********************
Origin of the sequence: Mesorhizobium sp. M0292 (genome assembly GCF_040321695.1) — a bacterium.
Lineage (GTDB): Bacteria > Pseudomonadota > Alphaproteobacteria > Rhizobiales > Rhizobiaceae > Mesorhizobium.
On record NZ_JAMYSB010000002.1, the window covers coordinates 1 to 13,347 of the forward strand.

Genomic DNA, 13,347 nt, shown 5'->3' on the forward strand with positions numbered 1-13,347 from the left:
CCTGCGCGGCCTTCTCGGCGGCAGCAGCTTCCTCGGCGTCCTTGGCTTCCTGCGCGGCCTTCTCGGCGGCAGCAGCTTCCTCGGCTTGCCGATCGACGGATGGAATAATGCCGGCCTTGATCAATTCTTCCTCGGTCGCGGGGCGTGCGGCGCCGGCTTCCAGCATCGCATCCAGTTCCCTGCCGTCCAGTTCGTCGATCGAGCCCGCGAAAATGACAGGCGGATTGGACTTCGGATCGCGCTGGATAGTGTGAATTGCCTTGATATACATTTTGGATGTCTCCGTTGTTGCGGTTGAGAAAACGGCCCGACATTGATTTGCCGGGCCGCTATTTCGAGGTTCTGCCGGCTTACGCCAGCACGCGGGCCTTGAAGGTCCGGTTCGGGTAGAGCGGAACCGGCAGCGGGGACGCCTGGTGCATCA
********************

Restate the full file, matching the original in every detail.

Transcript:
Origin of the sequence: Mesorhizobium sp. M0292 (genome assembly GCF_040321695.1) — a bacterium.
Lineage (GTDB): Bacteria > Pseudomonadota > Alphaproteobacteria > Rhizobiales > Rhizobiaceae > Mesorhizobium.
On record NZ_JAMYSB010000002.1, the window covers coordinates 1 to 13,347 of the forward strand.

Genomic DNA, 13,347 nt, shown 5'->3' on the forward strand with positions numbered 1-13,347 from the left:
CCTGCGCGGCCTTCTCGGCGGCAGCAGCTTCCTCGGCGTCCTTGGCTTCCTGCGCGGCCTTCTCGGCGGCAGCAGCTTCCTCGGCTTGCCGATCGACGGATGGAATAATGCCGGCCTTGATCAATTCTTCCTCGGTCGCGGGGCGTGCGGCGCCGGCTTCCAGCATCGCATCCAGTTCCCTGCCGTCCAGTTCGTCGATCGAGCCCGCGAAAATGACAGGCGGATTGGACTTCGGATCGCGCTGGATAGTGTGAATTGCCTTGATATACATTTTGGATGTCTCCGTTGTTGCGGTTGAGAAAACGGCCCGACATTGATTTGCCGGGCCGCTATTTCGAGGTTCTGCCGGCTTACGCCAGCACGCGGGCCTTGAAGGTCCGGTTCGGGTAGAGCGGAACCGGCAGCGGGGACGCCTGGTGCATCA